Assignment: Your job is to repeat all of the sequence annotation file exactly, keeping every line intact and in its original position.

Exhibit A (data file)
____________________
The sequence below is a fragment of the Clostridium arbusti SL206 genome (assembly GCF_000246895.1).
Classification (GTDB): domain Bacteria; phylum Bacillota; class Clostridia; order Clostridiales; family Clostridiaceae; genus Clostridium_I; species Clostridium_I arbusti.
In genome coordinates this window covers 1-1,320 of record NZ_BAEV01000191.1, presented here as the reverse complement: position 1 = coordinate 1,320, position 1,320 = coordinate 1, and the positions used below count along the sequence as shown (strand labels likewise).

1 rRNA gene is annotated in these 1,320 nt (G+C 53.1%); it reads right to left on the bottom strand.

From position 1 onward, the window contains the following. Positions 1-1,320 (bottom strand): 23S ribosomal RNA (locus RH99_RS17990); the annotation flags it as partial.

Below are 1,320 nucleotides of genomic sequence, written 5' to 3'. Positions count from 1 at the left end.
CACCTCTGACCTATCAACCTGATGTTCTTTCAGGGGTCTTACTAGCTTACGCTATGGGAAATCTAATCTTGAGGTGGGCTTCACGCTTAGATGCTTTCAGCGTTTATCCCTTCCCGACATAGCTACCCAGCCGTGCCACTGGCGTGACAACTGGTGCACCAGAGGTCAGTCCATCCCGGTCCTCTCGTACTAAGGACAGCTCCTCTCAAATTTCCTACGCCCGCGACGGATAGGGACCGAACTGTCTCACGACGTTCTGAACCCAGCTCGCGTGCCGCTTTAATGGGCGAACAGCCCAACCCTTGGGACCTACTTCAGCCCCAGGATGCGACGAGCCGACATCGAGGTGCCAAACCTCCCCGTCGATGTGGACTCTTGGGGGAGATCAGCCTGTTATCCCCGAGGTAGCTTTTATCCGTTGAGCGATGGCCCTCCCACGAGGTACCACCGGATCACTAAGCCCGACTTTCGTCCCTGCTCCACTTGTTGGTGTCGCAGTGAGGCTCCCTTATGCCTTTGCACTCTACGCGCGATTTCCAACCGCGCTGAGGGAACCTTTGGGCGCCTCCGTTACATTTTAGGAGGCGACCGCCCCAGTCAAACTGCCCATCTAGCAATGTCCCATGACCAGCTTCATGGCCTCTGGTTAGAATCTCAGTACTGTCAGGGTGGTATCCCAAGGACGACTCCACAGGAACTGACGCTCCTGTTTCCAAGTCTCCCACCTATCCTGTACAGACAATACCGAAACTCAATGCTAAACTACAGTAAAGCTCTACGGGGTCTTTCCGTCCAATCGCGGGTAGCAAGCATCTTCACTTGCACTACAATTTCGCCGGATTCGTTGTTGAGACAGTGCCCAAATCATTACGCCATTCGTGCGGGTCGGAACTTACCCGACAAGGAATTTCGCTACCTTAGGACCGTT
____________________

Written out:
The sequence below is a fragment of the Clostridium arbusti SL206 genome (assembly GCF_000246895.1).
Classification (GTDB): domain Bacteria; phylum Bacillota; class Clostridia; order Clostridiales; family Clostridiaceae; genus Clostridium_I; species Clostridium_I arbusti.
In genome coordinates this window covers 1-1,320 of record NZ_BAEV01000191.1, presented here as the reverse complement: position 1 = coordinate 1,320, position 1,320 = coordinate 1, and the positions used below count along the sequence as shown (strand labels likewise).

1 rRNA gene is annotated in these 1,320 nt (G+C 53.1%); it reads right to left on the bottom strand.

From position 1 onward, the window contains the following. Positions 1-1,320 (bottom strand): 23S ribosomal RNA (locus RH99_RS17990); the annotation flags it as partial.

Below are 1,320 nucleotides of genomic sequence, written 5' to 3'. Positions count from 1 at the left end.
CACCTCTGACCTATCAACCTGATGTTCTTTCAGGGGTCTTACTAGCTTACGCTATGGGAAATCTAATCTTGAGGTGGGCTTCACGCTTAGATGCTTTCAGCGTTTATCCCTTCCCGACATAGCTACCCAGCCGTGCCACTGGCGTGACAACTGGTGCACCAGAGGTCAGTCCATCCCGGTCCTCTCGTACTAAGGACAGCTCCTCTCAAATTTCCTACGCCCGCGACGGATAGGGACCGAACTGTCTCACGACGTTCTGAACCCAGCTCGCGTGCCGCTTTAATGGGCGAACAGCCCAACCCTTGGGACCTACTTCAGCCCCAGGATGCGACGAGCCGACATCGAGGTGCCAAACCTCCCCGTCGATGTGGACTCTTGGGGGAGATCAGCCTGTTATCCCCGAGGTAGCTTTTATCCGTTGAGCGATGGCCCTCCCACGAGGTACCACCGGATCACTAAGCCCGACTTTCGTCCCTGCTCCACTTGTTGGTGTCGCAGTGAGGCTCCCTTATGCCTTTGCACTCTACGCGCGATTTCCAACCGCGCTGAGGGAACCTTTGGGCGCCTCCGTTACATTTTAGGAGGCGACCGCCCCAGTCAAACTGCCCATCTAGCAATGTCCCATGACCAGCTTCATGGCCTCTGGTTAGAATCTCAGTACTGTCAGGGTGGTATCCCAAGGACGACTCCACAGGAACTGACGCTCCTGTTTCCAAGTCTCCCACCTATCCTGTACAGACAATACCGAAACTCAATGCTAAACTACAGTAAAGCTCTACGGGGTCTTTCCGTCCAATCGCGGGTAGCAAGCATCTTCACTTGCACTACAATTTCGCCGGATTCGTTGTTGAGACAGTGCCCAAATCATTACGCCATTCGTGCGGGTCGGAACTTACCCGACAAGGAATTTCGCTACCTTAGGACCGTT